In October 2021, Meta shared a video on YouTube entitled “The Metaverse and How We’ll Build It Together — Connect 2021”. Around this time, the company also announced its rebranding from Facebook to Meta. The new company name seemingly signifies its focus on building the Metaverse. In the said video, Mark Zuckerberg refers to “an embodied internet”, and explains, in essence, that the Metaverse is basically about building greater experience and presence in the virtual world, as opposed to merely looking at a screen. Although the Metaverse and its dynamics are currently still a novel concept to many of us, it is extremely topical at the moment. Despite being in its developmental stages, the rapidly increasing emergence of the Metaverse is very much a reality.
The swift development of the Metaverse, and its accompanying challenges and opportunities, have already been demonstrated in the field of intellectual property law. Whilst the development of the Metaverse is provoking peculiar and unprecedented questions in the context of intellectual property law at large, it is simultaneously creating great excitement in trade mark law.
The Metaverse is essentially providing existing and prospective traders with a new platform for trading. Accordingly, to catch the wave early on, multiple traders have already responded by filing trade marks for goods and services to be traded in the Metaverse. From the website of the United States Patents and Trademark Office, it is evident that numerous trade marks related to goods and services intended for use and enjoyment in the Metaverse have been filed in recent months and weeks. Many well-known global brands have either led the way or followed suit, including, inter alia, Nike, Clinique, Gucci, McDonald’s and Red Bull. From the South African Trade Mark Register it is evident that Meta filed various relevant trade marks, namely – “Meta”, “Meta Portal” and “Meta Quest”.
Since the development of goods and services for use and enjoyment in the Metaverse is increasingly gaining momentum, it is anticipated that even more trade marks, for use in relation to these goods and services, will be filed in the foreseeable future. From the outset, the filing of trade marks for goods and services in the Metaverse begs the question – do the normal rules of trade marks apply? In short and at present, the answer is, for the most part, affirmative.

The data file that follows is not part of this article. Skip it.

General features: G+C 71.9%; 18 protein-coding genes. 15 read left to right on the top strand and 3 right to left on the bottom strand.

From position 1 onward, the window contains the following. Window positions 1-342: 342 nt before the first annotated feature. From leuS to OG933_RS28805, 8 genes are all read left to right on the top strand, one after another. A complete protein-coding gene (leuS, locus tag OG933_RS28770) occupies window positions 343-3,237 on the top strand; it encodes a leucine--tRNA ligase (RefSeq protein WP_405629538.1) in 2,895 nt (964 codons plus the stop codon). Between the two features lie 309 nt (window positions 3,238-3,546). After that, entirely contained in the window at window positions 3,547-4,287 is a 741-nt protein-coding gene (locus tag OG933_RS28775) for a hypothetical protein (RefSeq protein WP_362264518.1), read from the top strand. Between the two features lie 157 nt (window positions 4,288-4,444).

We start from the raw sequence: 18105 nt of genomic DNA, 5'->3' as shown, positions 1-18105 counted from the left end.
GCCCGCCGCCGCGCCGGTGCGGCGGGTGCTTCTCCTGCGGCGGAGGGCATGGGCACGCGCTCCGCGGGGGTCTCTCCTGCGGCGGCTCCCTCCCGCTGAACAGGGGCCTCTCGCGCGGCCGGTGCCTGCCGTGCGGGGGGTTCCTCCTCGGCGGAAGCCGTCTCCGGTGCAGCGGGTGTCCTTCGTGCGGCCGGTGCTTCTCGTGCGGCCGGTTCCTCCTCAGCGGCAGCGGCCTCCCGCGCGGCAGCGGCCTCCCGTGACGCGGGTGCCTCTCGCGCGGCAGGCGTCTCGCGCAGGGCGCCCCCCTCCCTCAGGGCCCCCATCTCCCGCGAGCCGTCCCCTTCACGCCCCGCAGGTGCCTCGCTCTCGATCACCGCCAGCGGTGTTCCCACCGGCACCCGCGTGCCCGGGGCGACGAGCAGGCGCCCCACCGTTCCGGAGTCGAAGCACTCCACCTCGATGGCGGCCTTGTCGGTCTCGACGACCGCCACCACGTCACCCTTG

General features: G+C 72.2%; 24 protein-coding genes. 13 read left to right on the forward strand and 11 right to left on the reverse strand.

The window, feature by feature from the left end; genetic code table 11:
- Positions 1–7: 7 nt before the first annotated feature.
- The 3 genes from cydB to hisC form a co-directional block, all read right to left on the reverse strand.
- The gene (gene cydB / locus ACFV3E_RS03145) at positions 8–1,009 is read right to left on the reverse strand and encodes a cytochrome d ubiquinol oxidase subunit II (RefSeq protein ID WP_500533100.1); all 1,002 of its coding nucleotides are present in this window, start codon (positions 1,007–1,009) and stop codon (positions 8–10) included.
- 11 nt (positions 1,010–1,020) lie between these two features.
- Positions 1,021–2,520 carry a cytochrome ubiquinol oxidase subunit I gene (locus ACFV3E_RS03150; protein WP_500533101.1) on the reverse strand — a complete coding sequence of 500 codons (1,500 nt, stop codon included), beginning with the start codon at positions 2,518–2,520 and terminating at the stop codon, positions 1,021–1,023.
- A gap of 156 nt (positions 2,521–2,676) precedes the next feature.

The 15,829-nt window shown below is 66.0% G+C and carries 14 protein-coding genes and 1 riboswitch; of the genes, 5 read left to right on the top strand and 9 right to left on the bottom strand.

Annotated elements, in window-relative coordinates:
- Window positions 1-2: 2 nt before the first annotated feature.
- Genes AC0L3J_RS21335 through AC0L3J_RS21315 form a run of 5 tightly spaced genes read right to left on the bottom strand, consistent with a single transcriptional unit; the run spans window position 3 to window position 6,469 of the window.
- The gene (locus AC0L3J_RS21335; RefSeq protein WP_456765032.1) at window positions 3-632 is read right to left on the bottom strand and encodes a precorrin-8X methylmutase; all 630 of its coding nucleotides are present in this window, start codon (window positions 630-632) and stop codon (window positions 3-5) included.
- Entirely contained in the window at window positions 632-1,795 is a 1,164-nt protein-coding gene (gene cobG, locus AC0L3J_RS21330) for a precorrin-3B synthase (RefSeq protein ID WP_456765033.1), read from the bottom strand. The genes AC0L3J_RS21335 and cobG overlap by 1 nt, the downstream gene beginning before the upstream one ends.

In future, however, the position may change. In this regard, with reference to the territory in which trade mark applications should be filed, a new approach may have to be considered. Generally, trade marks should be filed in the territory which they are to be used. However, since the Metaverse is so global, the lines seem blurred, and consideration may be given to filing trade marks in the territory where the consumer of the virtual goods or services is located. Be that as it may, since different Metaverses will eventually enter the virtual world, a question that arises is, what steps can Metaverses take to circumvent trade mark infringement? Ideally, a Metaverse should take steps and could, for example, request proof of registration of a trade mark for use in relation to goods and services to be traded in the virtual world. Metaverses could even go as far as to create a virtual trade mark register for that particular Metaverse and require trade mark protection in that particular Metaverse before allowing a trader to trade in relation to such goods or services in that Metaverse. Unlikely, possibly, but not impossible?
In terms of classification, trade marks are generally filed in the classes to which the goods and services of interest are allocated, in accordance with the Nice Classification. Accordingly, in the context of the Metaverse, the precise nature of the goods and service will inform the classification. The classification of service marks, in this context, is seemingly more straightforward than the classification of product marks. International trends seem to suggest that service marks should, at least, be registered in class 09, covering “downloadable virtual goods or services, namely computer programs for use in online virtual worlds” and class 41, covering “entertainment services, namely providing on-line virtual goods or services for use in virtual environments created for entertainment”.
The classification of virtual goods only to be used in the Metaverse is currently more complex. Will a trade mark, intended for use in relation to goods only in the Metaverse, be registered in class 09 only or, additionally, in the class in which the physical product is to be registered? Moreover, will existing trade mark protection for goods in, for example, class 25, covering “clothing” only, be sufficient to prevent other traders from using the same, or a confusingly similar trade mark, in relation to virtual clothing in the Metaverse? Given the blurred lines, what justifies consideration, in this context, is the addition of a new class, specifically dedicated to virtual goods, to the Nice Classification. If, however, the Nice Classification is not augmented to specifically accommodate virtual goods intended for the Metaverse, the most prudent approach, for the time being, would be for trade mark proprietors to ensure that they not only secure trade mark protection in the classes ordinarily of interest to them, covering the particular goods ordinarily of interest, but also in class 09. This would, of course, assist trade mark owners to preclude other traders from using the trade mark owner’s trade mark in the Metaverse in relation to virtual goods.
The emergence of the Metaverse necessitates vigilance and perceptiveness from existing and prospective traders. Nevertheless, it will be more ideal for traders to jump on the bandwagon en route to the Metaverse, rather than to miss an opportunity to gain or maintain a competitive advantage.
Alicia van der Walt & Marcelle Samons